In this section we demonstrate the sensitivity of the AVO coefficient derived from the vertical and radial particle motion to variations in P-wave and S-wave velocity. As before, one of the velocities was varied by 100 m/s, while the other was kept constant. A similar study has been performed by Amundsen and Reitan Amundsen and Reitan (1994).

Figure 4 shows the sensitivity of the AVO coefficient to variations
in the P-wave velocity.
There is a significant sensitivity to
changes in *v*_{p} at all angles of incidence.
The higher the P-wave velocity, the smaller the angle at which
the AVO coefficient reaches its minimum value of zero and the smaller
the critical angle (*R*=1).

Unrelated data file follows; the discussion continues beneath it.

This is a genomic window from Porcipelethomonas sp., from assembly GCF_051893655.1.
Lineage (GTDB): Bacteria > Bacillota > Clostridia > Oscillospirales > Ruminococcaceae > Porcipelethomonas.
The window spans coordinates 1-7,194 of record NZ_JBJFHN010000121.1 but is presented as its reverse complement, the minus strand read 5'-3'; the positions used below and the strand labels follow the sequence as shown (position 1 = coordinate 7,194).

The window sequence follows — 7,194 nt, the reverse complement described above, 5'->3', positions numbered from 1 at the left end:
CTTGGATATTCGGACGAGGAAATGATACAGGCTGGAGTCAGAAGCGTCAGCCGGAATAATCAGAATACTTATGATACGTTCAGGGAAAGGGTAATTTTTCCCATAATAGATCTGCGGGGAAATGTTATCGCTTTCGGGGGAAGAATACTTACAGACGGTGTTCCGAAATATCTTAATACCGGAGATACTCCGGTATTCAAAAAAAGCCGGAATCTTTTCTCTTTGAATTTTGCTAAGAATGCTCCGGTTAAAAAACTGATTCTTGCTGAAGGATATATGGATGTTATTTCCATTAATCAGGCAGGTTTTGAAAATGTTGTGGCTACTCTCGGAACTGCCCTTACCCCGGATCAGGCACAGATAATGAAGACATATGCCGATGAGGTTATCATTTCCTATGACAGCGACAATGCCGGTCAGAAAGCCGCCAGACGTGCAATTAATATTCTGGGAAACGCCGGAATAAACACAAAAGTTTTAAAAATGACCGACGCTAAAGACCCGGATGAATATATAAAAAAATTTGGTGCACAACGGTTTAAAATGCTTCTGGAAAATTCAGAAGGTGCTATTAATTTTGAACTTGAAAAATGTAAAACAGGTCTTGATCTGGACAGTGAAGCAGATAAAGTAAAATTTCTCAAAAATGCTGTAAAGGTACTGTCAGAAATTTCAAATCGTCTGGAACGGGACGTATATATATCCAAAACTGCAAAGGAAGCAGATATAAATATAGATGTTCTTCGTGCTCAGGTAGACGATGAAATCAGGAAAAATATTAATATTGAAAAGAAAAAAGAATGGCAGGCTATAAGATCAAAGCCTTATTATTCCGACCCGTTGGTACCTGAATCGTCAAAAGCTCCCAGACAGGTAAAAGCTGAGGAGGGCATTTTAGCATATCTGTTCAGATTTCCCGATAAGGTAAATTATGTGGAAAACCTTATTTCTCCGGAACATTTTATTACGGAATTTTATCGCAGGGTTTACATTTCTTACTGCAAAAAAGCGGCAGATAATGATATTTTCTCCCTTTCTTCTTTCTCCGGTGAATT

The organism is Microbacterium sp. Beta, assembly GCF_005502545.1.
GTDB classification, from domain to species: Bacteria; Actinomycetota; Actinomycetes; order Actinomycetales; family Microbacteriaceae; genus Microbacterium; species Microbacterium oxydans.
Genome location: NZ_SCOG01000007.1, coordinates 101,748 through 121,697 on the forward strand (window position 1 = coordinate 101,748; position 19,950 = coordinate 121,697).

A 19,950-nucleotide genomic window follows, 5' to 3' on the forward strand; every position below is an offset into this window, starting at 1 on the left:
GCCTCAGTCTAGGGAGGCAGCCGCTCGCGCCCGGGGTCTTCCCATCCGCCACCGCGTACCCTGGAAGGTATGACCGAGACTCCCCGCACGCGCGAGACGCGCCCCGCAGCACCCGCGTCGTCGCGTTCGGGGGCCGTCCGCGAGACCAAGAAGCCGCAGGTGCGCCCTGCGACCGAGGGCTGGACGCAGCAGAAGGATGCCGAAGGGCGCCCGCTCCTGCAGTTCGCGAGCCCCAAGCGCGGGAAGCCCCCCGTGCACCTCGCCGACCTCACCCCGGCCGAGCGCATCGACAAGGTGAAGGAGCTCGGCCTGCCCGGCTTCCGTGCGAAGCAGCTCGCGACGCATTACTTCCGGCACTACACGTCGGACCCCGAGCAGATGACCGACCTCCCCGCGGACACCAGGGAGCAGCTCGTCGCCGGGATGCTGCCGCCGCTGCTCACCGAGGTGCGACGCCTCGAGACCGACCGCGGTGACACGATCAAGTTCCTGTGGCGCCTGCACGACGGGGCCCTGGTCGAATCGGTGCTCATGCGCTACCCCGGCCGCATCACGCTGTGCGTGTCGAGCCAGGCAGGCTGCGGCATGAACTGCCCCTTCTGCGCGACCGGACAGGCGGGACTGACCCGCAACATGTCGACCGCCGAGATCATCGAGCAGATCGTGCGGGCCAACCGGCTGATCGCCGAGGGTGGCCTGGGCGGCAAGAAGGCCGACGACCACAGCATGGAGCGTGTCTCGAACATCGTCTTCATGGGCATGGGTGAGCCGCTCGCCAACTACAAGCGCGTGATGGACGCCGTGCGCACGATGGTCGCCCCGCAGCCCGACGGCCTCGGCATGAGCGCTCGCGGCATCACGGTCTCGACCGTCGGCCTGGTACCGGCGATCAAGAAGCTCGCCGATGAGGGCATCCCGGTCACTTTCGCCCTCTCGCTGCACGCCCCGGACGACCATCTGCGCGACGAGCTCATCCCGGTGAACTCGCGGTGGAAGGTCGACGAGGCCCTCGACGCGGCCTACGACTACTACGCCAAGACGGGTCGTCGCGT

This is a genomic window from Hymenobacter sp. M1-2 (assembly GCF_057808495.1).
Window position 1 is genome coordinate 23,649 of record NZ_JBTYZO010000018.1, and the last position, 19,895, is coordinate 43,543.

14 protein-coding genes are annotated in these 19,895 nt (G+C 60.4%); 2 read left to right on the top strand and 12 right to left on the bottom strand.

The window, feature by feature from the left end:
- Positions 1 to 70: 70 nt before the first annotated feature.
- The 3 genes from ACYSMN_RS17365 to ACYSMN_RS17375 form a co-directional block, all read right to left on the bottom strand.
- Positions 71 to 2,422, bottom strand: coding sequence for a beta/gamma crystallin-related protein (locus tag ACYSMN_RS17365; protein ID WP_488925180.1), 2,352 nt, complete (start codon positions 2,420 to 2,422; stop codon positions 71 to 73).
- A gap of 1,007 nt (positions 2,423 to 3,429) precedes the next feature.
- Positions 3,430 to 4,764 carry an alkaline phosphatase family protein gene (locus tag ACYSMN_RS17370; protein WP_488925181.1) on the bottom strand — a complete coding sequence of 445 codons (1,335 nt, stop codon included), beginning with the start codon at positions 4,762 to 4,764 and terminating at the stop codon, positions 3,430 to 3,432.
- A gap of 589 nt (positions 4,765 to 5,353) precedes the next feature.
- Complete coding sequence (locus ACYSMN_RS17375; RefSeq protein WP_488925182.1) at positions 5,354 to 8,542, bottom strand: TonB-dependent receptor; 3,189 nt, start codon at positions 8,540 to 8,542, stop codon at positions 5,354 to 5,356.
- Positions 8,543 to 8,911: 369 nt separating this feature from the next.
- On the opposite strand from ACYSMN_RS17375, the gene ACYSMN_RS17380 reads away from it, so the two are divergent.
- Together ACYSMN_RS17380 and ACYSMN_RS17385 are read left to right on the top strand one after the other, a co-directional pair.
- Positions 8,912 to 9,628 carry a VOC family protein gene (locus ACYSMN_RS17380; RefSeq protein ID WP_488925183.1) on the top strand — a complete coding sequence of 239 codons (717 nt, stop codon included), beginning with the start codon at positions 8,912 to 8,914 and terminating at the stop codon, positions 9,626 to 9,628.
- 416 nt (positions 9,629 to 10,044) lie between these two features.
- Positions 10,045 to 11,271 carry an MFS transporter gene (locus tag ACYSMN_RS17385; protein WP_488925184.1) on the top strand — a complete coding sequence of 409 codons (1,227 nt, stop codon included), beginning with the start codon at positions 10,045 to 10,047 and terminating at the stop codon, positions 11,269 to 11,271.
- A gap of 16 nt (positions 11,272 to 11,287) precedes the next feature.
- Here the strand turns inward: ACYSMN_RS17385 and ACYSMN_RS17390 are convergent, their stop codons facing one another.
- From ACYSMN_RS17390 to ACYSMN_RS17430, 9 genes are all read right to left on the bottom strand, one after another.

In Figure 5 we show the sensitivity of the AVO coefficient to
variations in the S-wave velocity.
At post-critical angles of incidence, there is
a significant sensitivity to changes in *v*_{s}. The higher
the S-wave
velocity the smaller the AVO coefficient. There
is also a considerable dependence on the S-wave velocity at pre-critical
angles of incidence.
Close to the critical angle, however, the AVO coefficient barely changes with
variations in the S-wave velocity. This is due to the fact that R is
independent
to *v*_{s2} at the critical angle.

ref2p
AVO coefficient for P velocity variations
of 100 m/s.
Figure 4 |

ref2s
AVO coefficient for S velocity variations
of 100 m/s.
Figure 5 |

Since the AVO coefficient is significantly sensitive to both P- and S-wave velocity before the critical angle, both parameters can be estimated for relatively small angles of incidence. However, it has to be taken into account that the radial velocity component will vanish at very small angles of incidence. Thus, the angular coverage should not be too small.

11/11/1997